Choosing the right disposable respirator
Dust, dirt, and other particulates are often found in the air around a workplace. This can make it difficult, uncomfortable, and unhealthy for workers to perform their jobs. That's why employers should provide the right types of disposable respirators. Workers will appreciate the fact that a respirator with an appropriate rating has been made available to them.
The National Institute for Occupational Safety and Health (NIOSH) provides designations for different levels of protection offered by respirators. They are as follows:
• N95 - protects against 95 percent of airborne particles and is not resistant to oil
• N99 - protects against 99 percent of airborne particles and is not resistant to oil
• N100 - protects against 99.97 percent of airborne particles and is not resistant to oil
• R95 - protects against 95 percent of airborne particles and is somewhat resistant to oil, with use restricted to 8 hours
• P95 - protects against 95 percent of airborne particles and is strongly resistant to oil
• P99 - protects against 99 percent of airborne particles and is strongly resistant to oil
• P100 - protects against 99.97 percent of airborne particles and is strongly resistant to oil
In addition to the level of protection from oil and airborne particulates that disposable respirators provide, there are a number of details that employers must take into account when choosing the right safety supplies. Here are some variables to consider:
Some respirators come with exhalation valves. These devices help to expel warm, moist air and make it easier for the wearer to breathe. Exhalation valves provide added comfort when work is being done in a hot and humid environment.
There are disposable respirators that come in hygienic packages and are folded flat for easy storage and distribution. This makes transporting them much easier, minimizes contamination, and ensures a clean, fresh respirator when needed.
When using safety glasses, the condensation that comes from breathing can escape from a disposable respirator and cause the eyewear to fog up. In these situations, it is helpful to use a respirator with an adjustable noseband, which keeps the mask sealed near the eyes to help block condensation.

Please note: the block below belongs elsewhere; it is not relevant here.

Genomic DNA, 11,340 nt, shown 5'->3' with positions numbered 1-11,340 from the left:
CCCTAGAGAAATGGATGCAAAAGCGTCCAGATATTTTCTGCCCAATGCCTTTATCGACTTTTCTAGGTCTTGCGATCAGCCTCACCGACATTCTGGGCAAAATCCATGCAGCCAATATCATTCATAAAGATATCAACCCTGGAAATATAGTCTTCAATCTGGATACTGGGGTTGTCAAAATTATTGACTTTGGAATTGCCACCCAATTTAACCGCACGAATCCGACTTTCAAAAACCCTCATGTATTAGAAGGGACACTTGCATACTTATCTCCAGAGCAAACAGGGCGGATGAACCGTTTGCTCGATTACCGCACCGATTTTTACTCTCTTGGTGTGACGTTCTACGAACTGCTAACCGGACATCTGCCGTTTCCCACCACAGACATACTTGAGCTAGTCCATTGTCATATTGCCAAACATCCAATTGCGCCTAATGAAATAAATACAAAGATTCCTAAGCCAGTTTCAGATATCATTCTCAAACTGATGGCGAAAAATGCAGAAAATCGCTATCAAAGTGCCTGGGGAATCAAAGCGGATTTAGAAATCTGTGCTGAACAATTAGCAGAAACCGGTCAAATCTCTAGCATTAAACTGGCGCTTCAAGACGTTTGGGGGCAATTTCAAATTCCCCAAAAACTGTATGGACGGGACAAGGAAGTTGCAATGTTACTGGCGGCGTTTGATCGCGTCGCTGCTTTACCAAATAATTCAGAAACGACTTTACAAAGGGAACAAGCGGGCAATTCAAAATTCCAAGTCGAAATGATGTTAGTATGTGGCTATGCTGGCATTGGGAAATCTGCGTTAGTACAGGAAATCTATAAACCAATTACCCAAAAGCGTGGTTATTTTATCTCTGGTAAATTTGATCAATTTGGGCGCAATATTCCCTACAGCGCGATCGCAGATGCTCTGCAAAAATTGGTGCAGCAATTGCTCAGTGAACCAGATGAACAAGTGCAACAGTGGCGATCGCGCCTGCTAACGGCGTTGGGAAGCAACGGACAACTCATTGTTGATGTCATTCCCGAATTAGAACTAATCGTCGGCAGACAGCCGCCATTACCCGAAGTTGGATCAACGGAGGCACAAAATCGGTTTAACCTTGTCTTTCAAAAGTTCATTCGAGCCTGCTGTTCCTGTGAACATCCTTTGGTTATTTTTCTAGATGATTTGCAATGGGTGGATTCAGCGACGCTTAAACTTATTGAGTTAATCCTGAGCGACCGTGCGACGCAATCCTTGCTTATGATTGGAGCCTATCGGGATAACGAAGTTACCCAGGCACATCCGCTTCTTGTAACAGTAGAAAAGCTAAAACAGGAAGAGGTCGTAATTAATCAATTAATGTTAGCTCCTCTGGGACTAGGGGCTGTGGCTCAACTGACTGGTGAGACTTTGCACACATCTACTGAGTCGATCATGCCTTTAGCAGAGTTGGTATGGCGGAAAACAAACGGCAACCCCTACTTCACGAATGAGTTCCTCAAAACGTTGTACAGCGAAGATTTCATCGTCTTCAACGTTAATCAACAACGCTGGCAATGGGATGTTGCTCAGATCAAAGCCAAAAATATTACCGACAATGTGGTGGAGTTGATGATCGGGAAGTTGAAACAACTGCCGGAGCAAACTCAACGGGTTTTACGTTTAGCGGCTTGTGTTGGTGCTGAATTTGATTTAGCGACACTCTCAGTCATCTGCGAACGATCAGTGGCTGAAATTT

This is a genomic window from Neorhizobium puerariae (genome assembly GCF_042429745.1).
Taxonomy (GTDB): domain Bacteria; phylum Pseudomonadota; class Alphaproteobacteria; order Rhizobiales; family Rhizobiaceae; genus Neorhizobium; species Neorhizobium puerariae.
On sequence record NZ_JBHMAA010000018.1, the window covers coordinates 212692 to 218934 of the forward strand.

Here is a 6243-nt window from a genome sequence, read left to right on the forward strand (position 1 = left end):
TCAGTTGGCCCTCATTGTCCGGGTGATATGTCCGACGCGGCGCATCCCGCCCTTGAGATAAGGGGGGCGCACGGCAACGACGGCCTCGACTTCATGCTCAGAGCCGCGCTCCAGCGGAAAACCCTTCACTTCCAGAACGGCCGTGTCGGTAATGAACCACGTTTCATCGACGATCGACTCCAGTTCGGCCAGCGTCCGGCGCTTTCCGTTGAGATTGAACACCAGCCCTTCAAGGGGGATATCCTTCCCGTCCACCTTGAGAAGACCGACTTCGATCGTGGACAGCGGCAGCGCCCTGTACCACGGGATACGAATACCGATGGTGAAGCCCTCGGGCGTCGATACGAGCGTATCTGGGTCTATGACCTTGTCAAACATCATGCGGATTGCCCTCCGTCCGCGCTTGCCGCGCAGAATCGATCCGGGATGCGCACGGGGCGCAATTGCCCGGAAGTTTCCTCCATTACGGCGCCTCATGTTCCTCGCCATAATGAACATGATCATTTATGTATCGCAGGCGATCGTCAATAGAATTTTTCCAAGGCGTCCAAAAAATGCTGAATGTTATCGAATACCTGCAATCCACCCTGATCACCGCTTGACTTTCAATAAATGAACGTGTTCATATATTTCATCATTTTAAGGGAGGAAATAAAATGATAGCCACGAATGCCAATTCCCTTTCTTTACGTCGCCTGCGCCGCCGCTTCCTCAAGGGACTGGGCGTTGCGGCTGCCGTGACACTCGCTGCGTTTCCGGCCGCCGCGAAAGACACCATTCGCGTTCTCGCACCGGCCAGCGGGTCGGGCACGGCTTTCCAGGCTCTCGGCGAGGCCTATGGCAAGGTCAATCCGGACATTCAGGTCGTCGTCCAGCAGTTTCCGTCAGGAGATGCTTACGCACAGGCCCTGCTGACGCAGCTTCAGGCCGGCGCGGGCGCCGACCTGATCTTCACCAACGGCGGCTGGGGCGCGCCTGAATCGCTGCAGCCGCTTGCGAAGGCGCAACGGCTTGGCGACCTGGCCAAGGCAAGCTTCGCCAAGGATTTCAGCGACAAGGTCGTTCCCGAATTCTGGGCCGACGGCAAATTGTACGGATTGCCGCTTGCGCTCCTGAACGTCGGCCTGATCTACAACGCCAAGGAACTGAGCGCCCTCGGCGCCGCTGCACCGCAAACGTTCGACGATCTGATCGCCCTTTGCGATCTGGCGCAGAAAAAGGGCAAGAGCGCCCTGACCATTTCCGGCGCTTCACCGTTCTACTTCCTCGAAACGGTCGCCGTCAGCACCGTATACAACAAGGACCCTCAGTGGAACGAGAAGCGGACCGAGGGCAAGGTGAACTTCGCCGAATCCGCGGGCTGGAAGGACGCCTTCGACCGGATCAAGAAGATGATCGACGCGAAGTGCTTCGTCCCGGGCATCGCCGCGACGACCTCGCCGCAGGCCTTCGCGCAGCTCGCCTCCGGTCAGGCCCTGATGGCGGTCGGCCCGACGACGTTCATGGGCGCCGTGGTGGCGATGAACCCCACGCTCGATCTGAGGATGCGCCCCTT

Convenient Handy Straps allow masks to be removed quickly, then lets the respirator hang around a worker's neck, allowing workers fast, easy access to their respirator.
Unlike many surgical masks that have ear loops, disposable particulate respirators offer a variety of elastic head straps for a more secure and comfortable fit. On disposable respirators with two straps, one goes over the ears and fits across the back of the head, while a second goes under the ears and around the back of the neck. Single strap respirators are worn with a strap that goes over the ears and around the back of the head. Straps can be made out of latex-free elastic or fabric, and they may be adjustable.
Faceseals can be found lining the inside edge of some disposable respirators. These give workers a bit more comfort, and since the faceseal will fit to the shape of their faces, it provides a secure seal.
Some respirators are specialized for certain tasks or industries. These include fluid-resistant and bacterial filter respirators, which are useful in the medical industry. Many disposable respirators are designed to block welding fumes and nuisance levels of organic vapors, acid gases, or ozone.
Employers need to make sure that all workers are fit-tested for disposable respirators before they begin wearing them in hazardous environments. When not worn properly, the protection offered by a respirator is severely limited and may even make the respirator completely useless.